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Let's assume that I have an attribute called Ticket_Case that has a predefined value (for the sake of arguments, say 1 to 20) that model different real-life use cases. They are an attribute to an ticket itself.

In a different context of the system, I need to generate different messages based on the ticket case. These specific messages are used in this one place, and nowhere else.

The pragmatic solution would be to create a huge switch / case function that maps a case to a message. The less pragmatic, but also less error-prone solution would be to directly attach the message into the Ticket_Case object in some way. Okay, sure that works. It's muddling two different contexts a bit, but that's ok.

But now assume we have a growing number of contexts. Each of them don't really have a lot of similarity, so code reuse is not an option. We could group them all together in the specific Ticket_Case object, but that puts a lot of responsibility into that object. But the other alternative would be the huge switch / case method in every context boundary to translate the Ticket_Case to the corresponding object. This alone screams for many easy-to-miss issues if a new Ticket-Case were ever introduced.

So my question is: What is an acceptable way to deal with these "huge enums" that have correct, yet different uses in different places of the system, without having them either grow out of control internally or creating a lot of brittle mapping code?

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    Don’t have the time for a proper answer right now but this sounds like a perfect opportunity for the visitor pattern. Mar 16, 2020 at 17:39

4 Answers 4

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One could introduce the concept of a two-dimensional message table, where the dimensions are the use case number and something like a context number. This "table" is just a helper class with one object, and the object could be initialized once at startup time (or you could implement it with a huge switch-case internally, if you think that is easier, but this is just an implementation detail).

Then, provide a public method getMessage(ContextId id) in the Ticket_Case class which returns the correct message depending on the use case number of the ticket and a context parameter. This method works just as a facade to the message table.

This makes the Ticket_Case look like as if it was responsible for the messages, from outside, but internally the responsibilities are split up between the two classes.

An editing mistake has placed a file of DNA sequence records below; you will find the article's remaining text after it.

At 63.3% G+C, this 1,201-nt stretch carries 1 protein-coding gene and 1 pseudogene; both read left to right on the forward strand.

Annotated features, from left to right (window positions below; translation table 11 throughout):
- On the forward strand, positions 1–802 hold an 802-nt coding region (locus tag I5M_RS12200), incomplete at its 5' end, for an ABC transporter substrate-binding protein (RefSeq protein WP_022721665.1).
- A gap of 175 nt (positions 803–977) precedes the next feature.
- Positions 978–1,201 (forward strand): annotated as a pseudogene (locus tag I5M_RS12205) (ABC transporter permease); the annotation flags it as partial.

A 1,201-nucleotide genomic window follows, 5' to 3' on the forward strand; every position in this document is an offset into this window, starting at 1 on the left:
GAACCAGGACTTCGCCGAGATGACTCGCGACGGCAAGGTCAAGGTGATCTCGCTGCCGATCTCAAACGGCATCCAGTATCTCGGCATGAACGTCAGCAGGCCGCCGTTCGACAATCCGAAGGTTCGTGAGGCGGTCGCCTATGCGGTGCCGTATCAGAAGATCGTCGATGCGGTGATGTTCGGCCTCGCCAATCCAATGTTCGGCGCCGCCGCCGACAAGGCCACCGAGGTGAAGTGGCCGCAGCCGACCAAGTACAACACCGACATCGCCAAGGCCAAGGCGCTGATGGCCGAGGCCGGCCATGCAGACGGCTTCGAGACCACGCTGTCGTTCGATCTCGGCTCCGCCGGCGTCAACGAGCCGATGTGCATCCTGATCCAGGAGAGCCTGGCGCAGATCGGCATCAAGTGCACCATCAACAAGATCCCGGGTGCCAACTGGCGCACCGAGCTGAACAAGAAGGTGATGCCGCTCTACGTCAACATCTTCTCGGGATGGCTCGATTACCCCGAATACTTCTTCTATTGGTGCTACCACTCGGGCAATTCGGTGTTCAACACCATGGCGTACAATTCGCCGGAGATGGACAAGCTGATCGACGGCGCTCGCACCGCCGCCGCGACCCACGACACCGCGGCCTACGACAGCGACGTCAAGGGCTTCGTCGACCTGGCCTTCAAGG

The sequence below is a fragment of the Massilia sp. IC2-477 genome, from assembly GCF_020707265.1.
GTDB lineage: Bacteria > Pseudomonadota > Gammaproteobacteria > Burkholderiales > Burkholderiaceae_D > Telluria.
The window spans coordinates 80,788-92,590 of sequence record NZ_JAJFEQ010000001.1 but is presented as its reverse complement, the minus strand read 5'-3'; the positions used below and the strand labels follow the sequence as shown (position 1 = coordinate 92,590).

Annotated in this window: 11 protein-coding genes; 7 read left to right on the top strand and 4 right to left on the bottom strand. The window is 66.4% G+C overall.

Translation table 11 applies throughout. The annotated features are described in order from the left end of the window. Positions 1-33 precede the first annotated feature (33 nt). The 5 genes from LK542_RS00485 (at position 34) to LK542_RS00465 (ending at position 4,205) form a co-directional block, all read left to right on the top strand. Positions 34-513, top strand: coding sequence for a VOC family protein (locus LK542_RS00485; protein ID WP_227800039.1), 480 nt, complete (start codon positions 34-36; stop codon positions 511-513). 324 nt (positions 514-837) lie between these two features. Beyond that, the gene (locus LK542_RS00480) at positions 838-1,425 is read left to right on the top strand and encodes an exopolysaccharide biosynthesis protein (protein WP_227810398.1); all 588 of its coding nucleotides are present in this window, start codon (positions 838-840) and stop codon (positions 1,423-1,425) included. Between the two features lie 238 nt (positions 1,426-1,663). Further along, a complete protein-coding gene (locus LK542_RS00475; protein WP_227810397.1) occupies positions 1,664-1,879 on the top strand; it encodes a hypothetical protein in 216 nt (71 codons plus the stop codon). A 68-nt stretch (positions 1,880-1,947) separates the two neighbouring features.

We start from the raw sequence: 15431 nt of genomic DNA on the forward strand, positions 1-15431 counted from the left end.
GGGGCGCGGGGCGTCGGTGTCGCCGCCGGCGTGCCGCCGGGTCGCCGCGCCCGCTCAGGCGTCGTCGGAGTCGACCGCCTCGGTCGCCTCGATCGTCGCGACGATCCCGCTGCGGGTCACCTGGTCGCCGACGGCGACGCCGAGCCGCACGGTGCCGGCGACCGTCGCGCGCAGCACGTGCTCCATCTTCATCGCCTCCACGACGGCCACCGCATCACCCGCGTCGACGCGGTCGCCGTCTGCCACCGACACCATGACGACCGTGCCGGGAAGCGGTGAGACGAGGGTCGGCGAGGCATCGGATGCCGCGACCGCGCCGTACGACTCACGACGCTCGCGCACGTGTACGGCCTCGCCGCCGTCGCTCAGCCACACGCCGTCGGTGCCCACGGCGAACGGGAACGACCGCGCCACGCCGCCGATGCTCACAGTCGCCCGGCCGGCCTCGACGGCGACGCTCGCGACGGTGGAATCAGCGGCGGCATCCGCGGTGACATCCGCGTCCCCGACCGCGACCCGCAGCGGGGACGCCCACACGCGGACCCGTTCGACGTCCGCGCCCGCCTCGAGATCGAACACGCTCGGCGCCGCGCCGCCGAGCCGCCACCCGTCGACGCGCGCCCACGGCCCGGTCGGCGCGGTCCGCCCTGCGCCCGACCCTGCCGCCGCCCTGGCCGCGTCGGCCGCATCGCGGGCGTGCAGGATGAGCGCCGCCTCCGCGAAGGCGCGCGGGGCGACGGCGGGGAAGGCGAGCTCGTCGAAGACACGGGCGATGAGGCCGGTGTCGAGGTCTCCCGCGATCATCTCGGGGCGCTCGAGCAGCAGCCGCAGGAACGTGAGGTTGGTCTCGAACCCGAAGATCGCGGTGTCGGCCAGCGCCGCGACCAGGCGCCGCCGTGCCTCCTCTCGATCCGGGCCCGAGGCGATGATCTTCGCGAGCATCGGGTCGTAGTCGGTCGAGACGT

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  • Is there an standard for creating said tables? I swore I heard about a file format for resource tables before that's supported by all major IDE's but I can't remember...
    – Joe
    Mar 17, 2020 at 9:15
  • @Joe: you are overinterpreting what I mean by "table". I am talking simply of a thin capsule around a two-dimensional array for the messages, with some convenience methods to access it by indexes representing the "use case number" and "context id". How you access this internally (utiliizing lists of lists, or dictionaries, or whatever), is just a minor implementation detail.
    – Doc Brown
    Mar 17, 2020 at 10:30
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    @Joe: If any of your coworker are familiar with software localisation (modifying software to make them display strings from multilingual translations chosen at run-time), they will be able to guide you through the approaches and solutions. Even though your situation isn't related to localisation, the techniques and design methodologies used to solve these two problems are similar.
    – rwong
    Mar 17, 2020 at 15:58
  • @rwong that's exactly the thing I remembered, that it sounds quite similar to localisation. Gonna do some research there, thank you!
    – Joe
    Mar 17, 2020 at 22:57
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Similar to Docs answer, but instead of a table use a dictionary

TicketCaseMessager : IMessageGenerator
{
    private Dictionary<string,string> messageMap;

    public string GetMessage(Ticket t)
    {
         return messageMap[t.Case] ?? "Unknown Case";
    }    
}

This allows you to switch out the mappings in an OOP way and avoid tables if required.

You could add unit tests to ensure all TicketCases are dealt with

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Answers seem to be additive this time: as an extension to Docs or Ewans answer, add a unit test, which goes through all TicketCases and all Contexts, and fails if the message is the default unkown message ("Unknown Case" or null or whatever).

This way you make sure that nothing is accidentally left out.

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  • Arguably this could also be done at runtime in a static block (at least in Java). Coming from a place where testing is rare...
    – Joe
    Mar 17, 2020 at 14:26
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An alternative to Doc's and Ewan's answer is to use a different object in each context, and let that object have whatever functionality is proper for that context.

Objects shouldn't be defined by the data they have, but what behavior they provide. That means, if in one context the behavior for TicketCase is different than for another, then those are two different objects, even if they refer to the same data.

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